IDG Contributor Network: What does ‘open’ mean to IT in the cloud era?

The term “open” when used in the IT context is an old and heavily used word. In an industry where new terms are introduced with incredible frequency, then age, and are discarded like napkins at a BBQ restaurant, the term “open” has surprising longevity. But what does “open” mean in the IT context? And why is it important to IT decision makers?

Dictionary.com offers a robust set of definitions for “open” as a verb, adjective and noun. For IT, I like number 5 under adjective – “relatively free of obstructions to sight, movement, or internal arrangement.” This fits with the most common uses in IT associated with open standards and open source software (OSS) – visibility and access to the creation, enhancement and maintenance of standards and software.

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CIO Cloud Computing

IDG Contributor Network: What does ‘open’ mean to IT in the cloud era?

The term “open” when used in the IT context is an old and heavily used word. In an industry where new terms are introduced with incredible frequency, then age, and are discarded like napkins at a BBQ restaurant, the term “open” has surprising longevity. But what does “open” mean in the IT context? And why is it important to IT decision makers?

Dictionary.com offers a robust set of definitions for “open” as a verb, adjective and noun. For IT, I like number 5 under adjective – “relatively free of obstructions to sight, movement, or internal arrangement.” This fits with the most common uses in IT associated with open standards and open source software (OSS) – visibility and access to the creation, enhancement and maintenance of standards and software.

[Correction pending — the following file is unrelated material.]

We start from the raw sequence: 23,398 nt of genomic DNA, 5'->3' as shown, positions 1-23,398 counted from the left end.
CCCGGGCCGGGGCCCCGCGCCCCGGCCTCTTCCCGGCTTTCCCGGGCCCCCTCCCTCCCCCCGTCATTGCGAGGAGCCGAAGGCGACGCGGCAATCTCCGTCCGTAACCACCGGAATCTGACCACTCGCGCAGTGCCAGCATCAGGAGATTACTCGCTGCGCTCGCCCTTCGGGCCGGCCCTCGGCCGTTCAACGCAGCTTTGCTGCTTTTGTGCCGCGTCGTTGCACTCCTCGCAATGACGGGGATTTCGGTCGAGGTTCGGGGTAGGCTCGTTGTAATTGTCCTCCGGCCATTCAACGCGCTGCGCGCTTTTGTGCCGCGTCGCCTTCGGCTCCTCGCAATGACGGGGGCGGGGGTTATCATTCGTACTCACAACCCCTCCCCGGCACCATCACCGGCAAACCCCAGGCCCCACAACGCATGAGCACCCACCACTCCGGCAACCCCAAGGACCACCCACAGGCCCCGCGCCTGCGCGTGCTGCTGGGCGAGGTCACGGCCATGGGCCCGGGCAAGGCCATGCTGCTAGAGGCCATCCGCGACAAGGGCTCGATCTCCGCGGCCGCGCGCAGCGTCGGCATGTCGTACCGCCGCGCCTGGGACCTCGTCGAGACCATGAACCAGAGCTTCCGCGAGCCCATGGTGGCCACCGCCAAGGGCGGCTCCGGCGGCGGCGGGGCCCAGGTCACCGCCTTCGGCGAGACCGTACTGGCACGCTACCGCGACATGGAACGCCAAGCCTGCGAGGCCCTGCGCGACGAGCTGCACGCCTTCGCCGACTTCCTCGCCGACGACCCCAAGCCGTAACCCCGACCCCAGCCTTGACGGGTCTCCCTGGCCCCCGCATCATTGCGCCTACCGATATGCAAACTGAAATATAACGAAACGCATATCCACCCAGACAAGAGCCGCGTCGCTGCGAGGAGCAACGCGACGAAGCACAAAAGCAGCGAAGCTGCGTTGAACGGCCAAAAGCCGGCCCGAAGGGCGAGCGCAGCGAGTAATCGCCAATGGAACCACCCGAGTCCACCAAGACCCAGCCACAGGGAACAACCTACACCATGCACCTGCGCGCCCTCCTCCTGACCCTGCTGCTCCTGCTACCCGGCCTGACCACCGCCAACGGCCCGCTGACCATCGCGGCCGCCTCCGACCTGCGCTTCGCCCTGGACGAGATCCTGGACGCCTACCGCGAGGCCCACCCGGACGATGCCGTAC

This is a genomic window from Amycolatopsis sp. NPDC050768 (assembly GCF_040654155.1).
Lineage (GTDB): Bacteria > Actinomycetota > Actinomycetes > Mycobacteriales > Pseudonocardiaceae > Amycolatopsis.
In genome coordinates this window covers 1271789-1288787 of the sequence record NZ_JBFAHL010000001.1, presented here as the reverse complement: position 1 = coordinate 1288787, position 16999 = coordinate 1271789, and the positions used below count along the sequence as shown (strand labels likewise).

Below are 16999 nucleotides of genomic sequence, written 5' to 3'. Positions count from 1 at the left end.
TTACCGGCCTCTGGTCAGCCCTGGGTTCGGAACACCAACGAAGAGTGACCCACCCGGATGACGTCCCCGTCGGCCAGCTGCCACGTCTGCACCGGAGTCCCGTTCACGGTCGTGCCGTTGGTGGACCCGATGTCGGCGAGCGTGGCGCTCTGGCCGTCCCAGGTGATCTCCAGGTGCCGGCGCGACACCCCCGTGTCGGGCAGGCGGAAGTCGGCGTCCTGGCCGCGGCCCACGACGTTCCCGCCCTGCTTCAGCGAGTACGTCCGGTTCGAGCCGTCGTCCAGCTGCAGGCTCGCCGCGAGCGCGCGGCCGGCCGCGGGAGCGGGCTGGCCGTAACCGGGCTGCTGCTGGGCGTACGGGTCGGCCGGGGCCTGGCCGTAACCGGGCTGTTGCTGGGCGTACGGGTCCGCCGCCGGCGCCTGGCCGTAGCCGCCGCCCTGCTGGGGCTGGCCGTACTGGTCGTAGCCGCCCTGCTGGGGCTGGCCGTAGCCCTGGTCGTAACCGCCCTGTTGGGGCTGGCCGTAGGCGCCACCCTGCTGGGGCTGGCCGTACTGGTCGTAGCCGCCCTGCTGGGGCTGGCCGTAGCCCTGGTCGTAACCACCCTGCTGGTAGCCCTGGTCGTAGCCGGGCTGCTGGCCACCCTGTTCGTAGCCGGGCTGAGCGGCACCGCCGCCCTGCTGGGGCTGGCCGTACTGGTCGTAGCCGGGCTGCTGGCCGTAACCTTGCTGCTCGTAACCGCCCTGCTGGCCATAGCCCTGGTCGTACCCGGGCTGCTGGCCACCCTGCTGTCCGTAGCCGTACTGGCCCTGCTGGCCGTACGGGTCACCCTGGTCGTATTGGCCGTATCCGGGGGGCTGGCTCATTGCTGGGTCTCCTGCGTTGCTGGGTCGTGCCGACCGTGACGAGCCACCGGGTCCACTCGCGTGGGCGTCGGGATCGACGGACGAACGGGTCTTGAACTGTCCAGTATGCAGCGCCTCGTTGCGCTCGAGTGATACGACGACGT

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CIO Cloud Computing

IDG Contributor Network: 4 considerations for minimizing (or eliminating) your mean time to innocence

Your users are complaining: some system is down or slow. You need to determine if the problem is under your control or if the fault lies with a third party, such as your ISP or a SaaS provider. The time it takes to figure that out is your MTTI: “Mean Time to Innocence.”

At the recent O’Reilly Velocity show in New York City, my colleague, Phil Stanhope, talked about this topic. He pointed out a few important reasons why determining MTTI is so much more complex now than it was 10+ years ago. The Internet is increasingly complex and routinely experiences outages, instabilities, and attacks. While cloud providers, CDNs, and acceleration services may claim to be “always up,” that doesn’t mean that they’re “always reachable.” In fact, they are almost certainly experiencing a constant rate of low-level failure that is largely outside IT’s control and is still affecting users. Therefore, getting to MTTI is harder than ever.

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Network World Cloud Computing